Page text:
Most bank calling officers are inadequately prepared to effectively sell bank products. It is not because they can’t, but because the art and science of selling bank products is rarely taught. When it is taught, it is without understanding that banking has a set of special needs to include regulatory compliance, the component of credit and the emotional content of dealing with the most private of information – a person or company’s financial position. While it is helpful to understand some of the techniques of a traditional sales person, marketing banking services, which are often both intimate and intangible, is not the same as selling a widget that is more easily understood. Selling credit or deposit services is clearly different. If you are a banker looking to build a steady stream of business, then it starts by understanding the unique challenges that come with selling banking services.
The Emotional Approach – Tell A Story
At its most basic level, many bank business development officers falter by simply presenting the attributes of a bank product. Maybe it is the rate, or hopefully the service, but many calling officers treat the process like a check box and they feel their job is to go through the list of product characteristics. This is the difference between “showing” a bank product and “selling” a bank product. The reality is that good bank sales people don’t sell as much as they guide. However, it is a planned path where the customer is led on a journey of self-discovery and evolutionary realization of needs.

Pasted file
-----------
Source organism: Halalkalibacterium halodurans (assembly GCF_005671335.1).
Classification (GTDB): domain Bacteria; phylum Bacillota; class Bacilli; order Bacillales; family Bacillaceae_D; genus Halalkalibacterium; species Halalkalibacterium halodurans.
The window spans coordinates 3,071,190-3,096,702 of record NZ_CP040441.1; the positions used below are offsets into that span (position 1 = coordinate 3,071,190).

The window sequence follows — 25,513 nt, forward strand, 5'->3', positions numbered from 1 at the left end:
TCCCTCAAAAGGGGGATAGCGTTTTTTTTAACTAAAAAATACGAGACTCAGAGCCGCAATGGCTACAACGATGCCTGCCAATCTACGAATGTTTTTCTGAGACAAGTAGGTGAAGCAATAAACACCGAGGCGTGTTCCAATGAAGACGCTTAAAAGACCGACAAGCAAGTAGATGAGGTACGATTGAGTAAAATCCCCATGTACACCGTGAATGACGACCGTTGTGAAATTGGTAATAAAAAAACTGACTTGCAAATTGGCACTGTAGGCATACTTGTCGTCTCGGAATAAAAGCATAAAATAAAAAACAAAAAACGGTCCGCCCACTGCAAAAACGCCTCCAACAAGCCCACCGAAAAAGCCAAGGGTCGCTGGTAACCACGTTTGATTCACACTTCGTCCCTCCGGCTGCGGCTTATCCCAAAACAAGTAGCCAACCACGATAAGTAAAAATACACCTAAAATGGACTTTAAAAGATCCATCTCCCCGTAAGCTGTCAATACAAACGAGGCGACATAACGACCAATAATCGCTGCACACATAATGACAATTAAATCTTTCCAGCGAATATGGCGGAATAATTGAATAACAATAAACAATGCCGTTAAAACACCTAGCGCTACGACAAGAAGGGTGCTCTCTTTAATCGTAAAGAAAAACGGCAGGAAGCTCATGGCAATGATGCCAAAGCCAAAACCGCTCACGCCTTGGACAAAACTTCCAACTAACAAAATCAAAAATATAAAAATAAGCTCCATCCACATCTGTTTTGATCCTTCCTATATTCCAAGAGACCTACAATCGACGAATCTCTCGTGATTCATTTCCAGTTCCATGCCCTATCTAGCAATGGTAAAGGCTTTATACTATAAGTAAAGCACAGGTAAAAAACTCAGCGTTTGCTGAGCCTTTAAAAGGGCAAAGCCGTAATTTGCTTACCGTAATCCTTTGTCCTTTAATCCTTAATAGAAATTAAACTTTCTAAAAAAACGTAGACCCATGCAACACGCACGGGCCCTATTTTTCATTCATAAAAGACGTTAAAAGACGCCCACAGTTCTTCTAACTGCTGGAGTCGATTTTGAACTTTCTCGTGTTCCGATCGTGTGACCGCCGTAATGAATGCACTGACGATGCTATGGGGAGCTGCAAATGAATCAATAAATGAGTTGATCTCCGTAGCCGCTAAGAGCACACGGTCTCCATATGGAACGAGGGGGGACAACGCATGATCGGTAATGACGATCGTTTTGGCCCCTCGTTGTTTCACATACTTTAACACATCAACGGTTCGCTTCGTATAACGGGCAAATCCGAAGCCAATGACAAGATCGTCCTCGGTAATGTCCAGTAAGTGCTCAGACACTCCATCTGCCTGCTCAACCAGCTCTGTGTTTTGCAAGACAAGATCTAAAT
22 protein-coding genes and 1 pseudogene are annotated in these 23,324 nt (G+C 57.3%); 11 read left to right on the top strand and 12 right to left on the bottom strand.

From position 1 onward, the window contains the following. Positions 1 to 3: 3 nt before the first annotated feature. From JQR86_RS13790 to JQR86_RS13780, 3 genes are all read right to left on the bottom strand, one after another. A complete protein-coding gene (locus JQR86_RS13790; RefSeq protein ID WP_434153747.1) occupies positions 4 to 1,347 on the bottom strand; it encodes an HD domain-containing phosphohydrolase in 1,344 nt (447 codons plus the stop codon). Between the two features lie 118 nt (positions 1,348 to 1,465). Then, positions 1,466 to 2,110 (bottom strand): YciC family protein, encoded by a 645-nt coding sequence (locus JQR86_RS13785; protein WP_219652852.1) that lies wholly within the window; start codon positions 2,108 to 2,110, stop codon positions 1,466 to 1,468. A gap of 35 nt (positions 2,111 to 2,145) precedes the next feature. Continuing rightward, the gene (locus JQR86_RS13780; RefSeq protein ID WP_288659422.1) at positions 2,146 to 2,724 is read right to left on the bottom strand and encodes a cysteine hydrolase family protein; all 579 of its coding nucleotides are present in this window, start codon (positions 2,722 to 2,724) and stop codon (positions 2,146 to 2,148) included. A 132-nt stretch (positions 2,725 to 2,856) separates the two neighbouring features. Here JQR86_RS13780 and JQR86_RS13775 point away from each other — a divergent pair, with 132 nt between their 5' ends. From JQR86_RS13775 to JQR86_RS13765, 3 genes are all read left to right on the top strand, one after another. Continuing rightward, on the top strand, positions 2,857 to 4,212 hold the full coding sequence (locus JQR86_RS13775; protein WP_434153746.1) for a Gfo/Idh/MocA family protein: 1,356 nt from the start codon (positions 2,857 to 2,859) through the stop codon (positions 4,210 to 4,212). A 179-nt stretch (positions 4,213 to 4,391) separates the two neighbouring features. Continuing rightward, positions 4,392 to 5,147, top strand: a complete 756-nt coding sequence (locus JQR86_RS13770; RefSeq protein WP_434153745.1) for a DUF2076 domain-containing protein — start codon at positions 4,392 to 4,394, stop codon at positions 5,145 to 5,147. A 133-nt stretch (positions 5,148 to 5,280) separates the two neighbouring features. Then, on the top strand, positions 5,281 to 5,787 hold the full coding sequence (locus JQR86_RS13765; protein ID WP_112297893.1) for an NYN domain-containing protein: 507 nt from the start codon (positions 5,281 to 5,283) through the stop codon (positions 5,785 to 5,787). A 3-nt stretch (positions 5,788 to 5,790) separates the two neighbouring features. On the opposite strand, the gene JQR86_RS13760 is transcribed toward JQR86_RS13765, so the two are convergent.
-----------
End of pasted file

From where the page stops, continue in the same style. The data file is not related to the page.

The effective bank sales process starts with asking the proper questions (and listening!) to understand the customer’s needs and uncover their goals, dreams, fears and pain points. Once gathered, the bank calling officer must start to tell a story of how they can help.
The story can be an example of a client that has been helped by the bank, a history of rates, a picture of what the future looks like from all the time or money you have saved the prospect or just an analogy to drive home a certain point. Whatever approach you take, the goal is to string your logical sales points together in a tidy emotional bundle woven through a story. To the extent you can work in visuals and leave behind (or email) something that reminds the prospect of the story, so much the better. Your prospect may not remember all your financial product does, but tell a good story and they will remember it for a long time.